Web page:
• Sunday, March 8, 2020 3:00 PM

    Alexei Volodin, piano

    “Classically Romantic”

December 14, 2019 – Daniel Tselyakov

Dear Music-lover,
 
At Virtuosi Concerts, we specialize in virtuosi!Daniel Tselyakov

Over the last few years, we’ve also become a cooking pot for emerging Manitoba artists.

DANIEL TSELYAKOV is a case in point. At age 26, his upcoming concert with us is the fourth time he will be a part of the Virtuosi Concerts series – this time as the main star! You last saw him at our gala 25th anniversary concert where he was the designated Young Artist opening for his teacher, Angela Cheng. (He played Kapustin’s virtuosic Jazz Piano Variations, a piece which later won him the Special Award at the San José International Piano Competition in 2019.)

Daniel comes from a musical family and his father, Alexander Tselyakov has performed frequently with us over the past 22 years, to great acclaim.
 
Daniel is now completing his doctorate at the University of Utah, He has studied with Michael Kim and Angela Cheng and has also taken master classes with many great pianists whose names you would recognize, such as Marc-André Hamelin, André Laplante, Jamie Parker, and the Cliburn gold winner Olga Kern. In 2019, he won the MTNA-Steinway Young Artist Piano Competition and was a distinguished laureate of Italy’s International Livorno Piano Competition. For almost a decade, he has served as co-artistic director and performer at the Clear Lake Chamber Music Festival.


We asked Daniel about his artistic vision for this concert program which reflects his Russian heritage and more. Here is what he wrote:

"I will begin with a Bach Prelude and Fugue in G major, which for me is reminiscent of my second Virtuosi concert where I was part of a 4-piano ensemble playing Bach Concerti with my father along with my teacher Michael Kim and his wife Kyung Kim. This opening piece also reflects the focus of my doctoral dissertation work on Bach's tuning system - which was not "Equal-Temperament", surprisingly.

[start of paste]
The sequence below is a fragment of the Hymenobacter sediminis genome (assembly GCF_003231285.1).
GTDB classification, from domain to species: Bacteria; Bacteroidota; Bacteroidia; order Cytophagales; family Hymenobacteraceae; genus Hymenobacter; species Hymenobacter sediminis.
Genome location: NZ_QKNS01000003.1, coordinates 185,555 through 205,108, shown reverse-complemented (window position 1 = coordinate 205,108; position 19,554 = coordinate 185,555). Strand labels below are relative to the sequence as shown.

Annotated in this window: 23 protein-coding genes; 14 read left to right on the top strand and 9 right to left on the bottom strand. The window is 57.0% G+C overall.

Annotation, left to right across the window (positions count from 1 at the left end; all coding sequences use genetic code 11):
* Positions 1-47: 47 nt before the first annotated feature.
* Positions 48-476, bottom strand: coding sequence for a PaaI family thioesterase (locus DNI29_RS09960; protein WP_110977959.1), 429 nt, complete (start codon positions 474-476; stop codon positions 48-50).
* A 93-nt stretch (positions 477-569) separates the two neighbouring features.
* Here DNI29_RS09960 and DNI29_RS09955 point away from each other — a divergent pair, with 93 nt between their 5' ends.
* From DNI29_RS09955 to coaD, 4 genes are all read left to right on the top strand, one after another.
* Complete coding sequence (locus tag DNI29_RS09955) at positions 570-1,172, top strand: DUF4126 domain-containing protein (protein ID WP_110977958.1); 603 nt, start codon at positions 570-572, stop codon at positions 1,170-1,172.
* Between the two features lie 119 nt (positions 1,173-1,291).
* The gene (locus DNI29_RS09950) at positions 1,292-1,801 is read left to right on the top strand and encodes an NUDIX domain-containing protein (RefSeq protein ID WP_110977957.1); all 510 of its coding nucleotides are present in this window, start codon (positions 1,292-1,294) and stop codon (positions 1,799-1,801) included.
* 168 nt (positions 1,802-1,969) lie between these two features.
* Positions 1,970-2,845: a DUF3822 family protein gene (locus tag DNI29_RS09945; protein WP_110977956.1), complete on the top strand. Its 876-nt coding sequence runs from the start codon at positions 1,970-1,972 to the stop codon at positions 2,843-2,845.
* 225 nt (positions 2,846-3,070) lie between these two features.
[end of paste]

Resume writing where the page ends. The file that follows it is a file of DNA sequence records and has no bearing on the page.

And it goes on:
Mozart’s Piano Quartet in E flat major is one of my favourite works. It is quite remarkable that Mozart was the first to explore the piano quartet genre. Mozart did not see the piano quartet in the same light as a string quartet with one instrument being replaced, but rather as a kind of piano sonata enriched with additional voices.
 
The second half will be a complete 180-degree turn from the first two works, plunging the audience into the stark emotionally intense world of two Russian composers. Rachmaninoff’s Elegy is from his Morceaux de Fantaisie. It is one of his earliest works and one of his most heart-rending for solo piano. It brings to mind his battle with depression and appears as a cathartic cry to overcome this disability.
 
Shostakovich’s Piano Quintet, one of the composer’s most enduring and best-known chamber works, will end the concert. It is quite fitting that, as we usher in the concert with a Prelude and Fugue by Bach, Shostakovich introduces his Quintet in the same manner. I’ve always regarded Shostakovich’s chamber music as works that pay respect to the Slavic people in one of their darkest times in modern history. The emotional intensity is coupled with repetitive motives that characterize the toil of the Slavic people, and the use of folk tunes seems designed to lift their spirits from the darker undertones. I’m excited to perform these last two works as a Russian-Canadian. I've recently learned Russian so that I can now read the great Russian novels and feel closer to the music I most love to perform.
 
From Kapustin to Shostakovich, it's all very personal for me."  Daniel Tselyakov

 
I know you will enjoy this exciting concert with pianist Daniel Tselyakov and the WSO String Ensemble!

Best wishes,




    




Young Artist Program


 
Soprano, Katrina Tamagi is pursuing her Master of Music in Performance at the University of Manitoba, studying voice under Tracy Dahl. Although she spent some time in Edmonton receiving her Bachelor of Music in Vocal Performance from the University of Alberta, she calls Manitoba home. Katrina’s introduction to the vocal performance world was her symphony debut with the WSO as the winning vocalist of the 2011 Rising Stars Student Competition. Since then, she has had a wide range of performing opportunities; she has been a featured soloist with the University of Alberta Symphony Orchestra and the Alberta Baroque Ensemble. She has also participated in several young artist summer programs including Edmonton’s Opera NUOVA and Opera NEO in San Diego. One of her favourite experiences to date has been performing the role of Frasquita in Spotlight on Opera’s production of Carmen in San Marcos, Texas. Most recently, Katrina was a participant of Opera Kelowna’s summer intensive training program, under the direction of Alexandra Babbel.